Stories

Flight of the Navigator - Charles Seth
466th Bomb Group, US Army Air Corps

by Bob "Soda Pop" Curtis

Charles Seth served as part of the 466th Bomb Group in the U.S. Army Air Corps as a navigator, based out of AAF Station #120 near Attlebridge, England. During his service he navigated, mainly, aboard two different B-24 'Liberator' bombers: Lovely Lady and Lovely Lady's Avenger. On June 21, 1944 he crash landed in the Lovely Lady's Avenger. These are his stories in his own words...

Aircraft Nicknames

Charles Seth Most of the planes got their names from the pilots and crews. There wasn't really any normal procedure to cover this. A name was picked and the crew chief saw to it that the nose art was handled...

The original Lovely Lady was flown by us from the States to Europe via the Southern route which was from Florida to South America, across the south Atlantic to Africa and then up to England. We flew Lovely Lady for 3 missions (#2, 5 & 6) over germany, after which it was too damaged to fly it was lent to another crew who crash landed it on a mission that very next day.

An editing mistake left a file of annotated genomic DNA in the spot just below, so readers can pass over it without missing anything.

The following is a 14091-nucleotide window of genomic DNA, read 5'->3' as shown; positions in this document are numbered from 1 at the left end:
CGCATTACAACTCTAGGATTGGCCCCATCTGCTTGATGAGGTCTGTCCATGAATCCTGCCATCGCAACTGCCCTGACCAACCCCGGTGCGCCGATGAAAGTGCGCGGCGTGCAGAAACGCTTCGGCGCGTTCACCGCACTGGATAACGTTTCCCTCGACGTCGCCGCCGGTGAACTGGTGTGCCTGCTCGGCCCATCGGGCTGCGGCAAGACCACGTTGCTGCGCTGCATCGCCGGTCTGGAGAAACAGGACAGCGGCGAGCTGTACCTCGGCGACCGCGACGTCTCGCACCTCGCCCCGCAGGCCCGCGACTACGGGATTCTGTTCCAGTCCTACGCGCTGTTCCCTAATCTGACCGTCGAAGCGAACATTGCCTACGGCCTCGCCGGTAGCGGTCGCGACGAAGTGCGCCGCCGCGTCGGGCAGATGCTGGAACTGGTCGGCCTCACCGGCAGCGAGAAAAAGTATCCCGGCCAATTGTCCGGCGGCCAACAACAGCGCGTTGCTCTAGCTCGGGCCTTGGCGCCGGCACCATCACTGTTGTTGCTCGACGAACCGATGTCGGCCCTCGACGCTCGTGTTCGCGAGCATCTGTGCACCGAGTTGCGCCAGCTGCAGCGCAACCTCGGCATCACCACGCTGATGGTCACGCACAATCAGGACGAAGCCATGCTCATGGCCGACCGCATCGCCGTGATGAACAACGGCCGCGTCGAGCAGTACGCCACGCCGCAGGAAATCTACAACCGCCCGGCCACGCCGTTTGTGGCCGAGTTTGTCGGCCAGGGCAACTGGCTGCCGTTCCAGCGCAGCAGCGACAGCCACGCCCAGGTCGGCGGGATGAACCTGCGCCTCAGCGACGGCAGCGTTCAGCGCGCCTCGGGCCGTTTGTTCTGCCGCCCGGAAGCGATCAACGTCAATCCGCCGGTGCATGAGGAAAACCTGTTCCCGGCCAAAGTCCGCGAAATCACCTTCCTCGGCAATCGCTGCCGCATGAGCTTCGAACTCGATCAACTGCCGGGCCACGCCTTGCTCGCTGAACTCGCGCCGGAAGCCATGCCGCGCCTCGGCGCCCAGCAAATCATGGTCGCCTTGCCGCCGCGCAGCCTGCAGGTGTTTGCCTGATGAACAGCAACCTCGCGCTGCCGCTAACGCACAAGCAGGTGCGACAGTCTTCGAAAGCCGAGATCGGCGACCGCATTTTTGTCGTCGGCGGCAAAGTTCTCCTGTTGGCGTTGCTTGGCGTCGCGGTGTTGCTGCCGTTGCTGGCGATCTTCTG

We then flew about 9 missions in borrowed planes. I think it was one of these borrowed planes that we flew back to England without instruments (as told in the newspaper article, see below). I noticed in that article they got the name of the plane wrong - they call it "Lovely Lady II" which was incorrect - that story went through several people from the time we related it to the news at our base in England and the time it was published in the Watseka, Illinois paper.

After borrowing planes for awhile, we were thereafter issued a later "J" model B-24 which we named Lovely Lady's Avenger...